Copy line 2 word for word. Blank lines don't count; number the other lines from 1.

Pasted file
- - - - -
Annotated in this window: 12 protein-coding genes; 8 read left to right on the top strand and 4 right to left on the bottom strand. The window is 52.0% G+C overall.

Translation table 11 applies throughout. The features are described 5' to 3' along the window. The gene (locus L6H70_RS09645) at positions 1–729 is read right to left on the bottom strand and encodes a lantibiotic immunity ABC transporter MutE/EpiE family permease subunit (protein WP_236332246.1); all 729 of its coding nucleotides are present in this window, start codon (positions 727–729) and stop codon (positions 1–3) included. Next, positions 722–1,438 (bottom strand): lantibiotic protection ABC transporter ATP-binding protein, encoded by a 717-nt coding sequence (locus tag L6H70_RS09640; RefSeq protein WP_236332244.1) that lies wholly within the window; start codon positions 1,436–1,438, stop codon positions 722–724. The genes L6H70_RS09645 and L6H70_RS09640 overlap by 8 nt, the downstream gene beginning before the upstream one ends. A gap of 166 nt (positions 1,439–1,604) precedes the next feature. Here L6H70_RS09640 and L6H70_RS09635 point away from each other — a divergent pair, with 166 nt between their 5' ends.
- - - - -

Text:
Translation table 11 applies throughout. The features are described 5' to 3' along the window. The gene (locus L6H70_RS09645) at positions 1–729 is read right to left on the bottom strand and encodes a lantibiotic immunity ABC transporter MutE/EpiE family permease subunit (protein WP_236332246.1); all 729 of its coding nucleotides are present in this window, start codon (positions 727–729) and stop codon (positions 1–3) included. Next, positions 722–1,438 (bottom strand): lantibiotic protection ABC transporter ATP-binding protein, encoded by a 717-nt coding sequence (locus tag L6H70_RS09640; RefSeq protein WP_236332244.1) that lies wholly within the window; start codon positions 1,436–1,438, stop codon positions 722–724. The genes L6H70_RS09645 and L6H70_RS09640 overlap by 8 nt, the downstream gene beginning before the upstream one ends. A gap of 166 nt (positions 1,439–1,604) precedes the next feature. Here L6H70_RS09640 and L6H70_RS09635 point away from each other — a divergent pair, with 166 nt between their 5' ends.